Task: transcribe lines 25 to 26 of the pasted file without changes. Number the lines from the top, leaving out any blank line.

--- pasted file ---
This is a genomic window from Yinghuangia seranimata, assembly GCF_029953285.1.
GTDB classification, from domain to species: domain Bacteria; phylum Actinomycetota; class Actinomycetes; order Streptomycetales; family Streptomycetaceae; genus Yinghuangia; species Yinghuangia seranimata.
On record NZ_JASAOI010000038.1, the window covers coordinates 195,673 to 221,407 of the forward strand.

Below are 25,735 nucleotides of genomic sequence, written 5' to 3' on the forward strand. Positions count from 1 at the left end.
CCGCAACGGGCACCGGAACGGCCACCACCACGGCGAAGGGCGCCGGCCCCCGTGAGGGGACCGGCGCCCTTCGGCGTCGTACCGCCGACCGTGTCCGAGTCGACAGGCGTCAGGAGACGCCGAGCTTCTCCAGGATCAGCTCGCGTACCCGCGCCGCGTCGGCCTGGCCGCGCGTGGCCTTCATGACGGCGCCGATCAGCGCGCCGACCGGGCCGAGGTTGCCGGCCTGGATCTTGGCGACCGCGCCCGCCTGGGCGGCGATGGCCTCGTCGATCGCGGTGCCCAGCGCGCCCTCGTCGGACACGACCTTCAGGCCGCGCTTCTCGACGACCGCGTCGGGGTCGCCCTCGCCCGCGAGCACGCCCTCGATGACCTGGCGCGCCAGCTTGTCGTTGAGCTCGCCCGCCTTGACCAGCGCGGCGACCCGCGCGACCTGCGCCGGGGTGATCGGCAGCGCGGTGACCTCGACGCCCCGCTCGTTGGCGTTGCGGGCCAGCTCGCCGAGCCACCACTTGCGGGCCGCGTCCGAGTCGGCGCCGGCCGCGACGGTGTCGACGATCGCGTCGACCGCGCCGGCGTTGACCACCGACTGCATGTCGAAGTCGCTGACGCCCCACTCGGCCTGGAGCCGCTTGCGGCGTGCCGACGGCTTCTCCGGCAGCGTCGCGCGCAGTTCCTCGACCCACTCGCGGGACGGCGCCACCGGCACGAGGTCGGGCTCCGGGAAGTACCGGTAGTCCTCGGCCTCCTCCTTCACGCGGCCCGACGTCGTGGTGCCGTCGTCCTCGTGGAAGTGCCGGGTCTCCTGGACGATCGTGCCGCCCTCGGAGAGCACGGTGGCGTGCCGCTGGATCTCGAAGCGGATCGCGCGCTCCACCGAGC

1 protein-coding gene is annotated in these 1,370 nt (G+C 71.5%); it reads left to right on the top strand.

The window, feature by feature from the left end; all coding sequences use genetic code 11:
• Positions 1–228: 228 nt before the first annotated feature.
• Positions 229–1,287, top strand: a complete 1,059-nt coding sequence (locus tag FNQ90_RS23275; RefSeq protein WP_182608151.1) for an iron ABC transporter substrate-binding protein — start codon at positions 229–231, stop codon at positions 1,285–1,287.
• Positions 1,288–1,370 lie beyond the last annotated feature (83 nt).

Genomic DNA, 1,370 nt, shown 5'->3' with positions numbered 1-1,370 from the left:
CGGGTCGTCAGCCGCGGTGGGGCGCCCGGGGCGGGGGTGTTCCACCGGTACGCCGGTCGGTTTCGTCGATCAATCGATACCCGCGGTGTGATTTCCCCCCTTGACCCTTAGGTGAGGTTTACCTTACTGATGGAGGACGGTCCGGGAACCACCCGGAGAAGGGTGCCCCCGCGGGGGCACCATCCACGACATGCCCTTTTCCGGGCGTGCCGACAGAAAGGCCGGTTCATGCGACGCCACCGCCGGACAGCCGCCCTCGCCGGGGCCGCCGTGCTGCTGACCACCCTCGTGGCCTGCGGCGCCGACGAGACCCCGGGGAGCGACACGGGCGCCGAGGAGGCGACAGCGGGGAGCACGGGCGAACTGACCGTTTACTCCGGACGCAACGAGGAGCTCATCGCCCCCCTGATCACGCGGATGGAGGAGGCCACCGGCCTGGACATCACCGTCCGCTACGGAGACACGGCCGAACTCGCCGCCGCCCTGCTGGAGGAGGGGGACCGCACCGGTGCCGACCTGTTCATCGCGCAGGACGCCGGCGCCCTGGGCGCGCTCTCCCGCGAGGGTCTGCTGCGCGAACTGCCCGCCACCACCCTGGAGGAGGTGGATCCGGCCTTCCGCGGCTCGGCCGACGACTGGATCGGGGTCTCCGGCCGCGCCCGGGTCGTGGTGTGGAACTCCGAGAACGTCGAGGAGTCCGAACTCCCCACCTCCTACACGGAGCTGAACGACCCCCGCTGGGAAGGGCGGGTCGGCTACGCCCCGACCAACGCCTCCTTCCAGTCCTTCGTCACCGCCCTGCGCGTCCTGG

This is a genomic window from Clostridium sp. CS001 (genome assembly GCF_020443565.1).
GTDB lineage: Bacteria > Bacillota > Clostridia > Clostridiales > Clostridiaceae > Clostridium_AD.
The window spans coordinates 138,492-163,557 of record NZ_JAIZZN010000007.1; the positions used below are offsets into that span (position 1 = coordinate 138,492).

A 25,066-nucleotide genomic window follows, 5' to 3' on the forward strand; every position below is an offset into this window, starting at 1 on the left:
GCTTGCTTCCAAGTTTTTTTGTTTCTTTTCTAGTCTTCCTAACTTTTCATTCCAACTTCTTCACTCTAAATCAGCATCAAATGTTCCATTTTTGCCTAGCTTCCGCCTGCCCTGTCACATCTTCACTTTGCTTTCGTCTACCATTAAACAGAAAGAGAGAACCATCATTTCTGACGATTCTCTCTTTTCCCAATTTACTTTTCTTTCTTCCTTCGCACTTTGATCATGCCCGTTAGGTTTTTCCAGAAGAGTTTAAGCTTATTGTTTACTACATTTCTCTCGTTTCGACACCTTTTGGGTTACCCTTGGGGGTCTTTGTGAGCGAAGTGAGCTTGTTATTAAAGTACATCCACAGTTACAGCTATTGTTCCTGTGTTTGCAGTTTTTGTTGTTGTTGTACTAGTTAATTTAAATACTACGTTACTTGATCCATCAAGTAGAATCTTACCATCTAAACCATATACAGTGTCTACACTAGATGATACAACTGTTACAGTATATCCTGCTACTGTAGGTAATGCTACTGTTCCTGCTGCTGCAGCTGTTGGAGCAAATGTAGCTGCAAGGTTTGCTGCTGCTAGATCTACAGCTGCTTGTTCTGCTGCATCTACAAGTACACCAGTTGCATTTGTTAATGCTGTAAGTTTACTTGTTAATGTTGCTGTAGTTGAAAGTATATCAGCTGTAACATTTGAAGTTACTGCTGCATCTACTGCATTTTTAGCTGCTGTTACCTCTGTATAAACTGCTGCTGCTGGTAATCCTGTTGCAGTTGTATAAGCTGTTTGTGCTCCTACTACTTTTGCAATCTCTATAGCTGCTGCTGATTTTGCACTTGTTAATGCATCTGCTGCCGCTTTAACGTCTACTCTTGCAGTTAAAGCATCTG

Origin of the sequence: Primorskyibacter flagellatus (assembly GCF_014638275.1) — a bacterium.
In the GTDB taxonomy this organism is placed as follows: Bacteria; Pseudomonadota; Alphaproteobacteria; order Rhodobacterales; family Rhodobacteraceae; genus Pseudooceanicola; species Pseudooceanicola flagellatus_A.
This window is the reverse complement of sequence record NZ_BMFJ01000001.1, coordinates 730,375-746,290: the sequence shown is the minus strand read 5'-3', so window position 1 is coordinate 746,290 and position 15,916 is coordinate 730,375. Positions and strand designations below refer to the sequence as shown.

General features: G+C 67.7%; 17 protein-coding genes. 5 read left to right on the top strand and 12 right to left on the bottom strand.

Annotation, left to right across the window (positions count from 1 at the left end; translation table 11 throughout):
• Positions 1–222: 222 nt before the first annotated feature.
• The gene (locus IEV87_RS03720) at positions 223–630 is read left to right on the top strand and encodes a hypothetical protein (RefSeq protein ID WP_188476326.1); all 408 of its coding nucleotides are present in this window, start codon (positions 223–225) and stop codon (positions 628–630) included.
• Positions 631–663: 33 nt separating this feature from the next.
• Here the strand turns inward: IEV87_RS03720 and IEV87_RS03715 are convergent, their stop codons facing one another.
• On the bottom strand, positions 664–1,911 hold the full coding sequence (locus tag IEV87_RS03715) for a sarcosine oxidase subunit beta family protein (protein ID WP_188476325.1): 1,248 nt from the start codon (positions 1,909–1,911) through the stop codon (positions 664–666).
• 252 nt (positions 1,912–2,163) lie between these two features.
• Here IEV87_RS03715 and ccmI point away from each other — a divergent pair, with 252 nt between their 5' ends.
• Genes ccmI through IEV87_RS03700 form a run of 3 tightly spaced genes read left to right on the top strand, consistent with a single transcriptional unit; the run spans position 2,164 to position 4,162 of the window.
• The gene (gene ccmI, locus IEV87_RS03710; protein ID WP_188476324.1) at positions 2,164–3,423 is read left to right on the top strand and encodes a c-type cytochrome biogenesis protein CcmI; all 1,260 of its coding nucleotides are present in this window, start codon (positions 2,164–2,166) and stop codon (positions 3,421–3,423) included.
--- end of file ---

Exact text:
• Positions 631–663: 33 nt separating this feature from the next.
• Here the strand turns inward: IEV87_RS03720 and IEV87_RS03715 are convergent, their stop codons facing one another.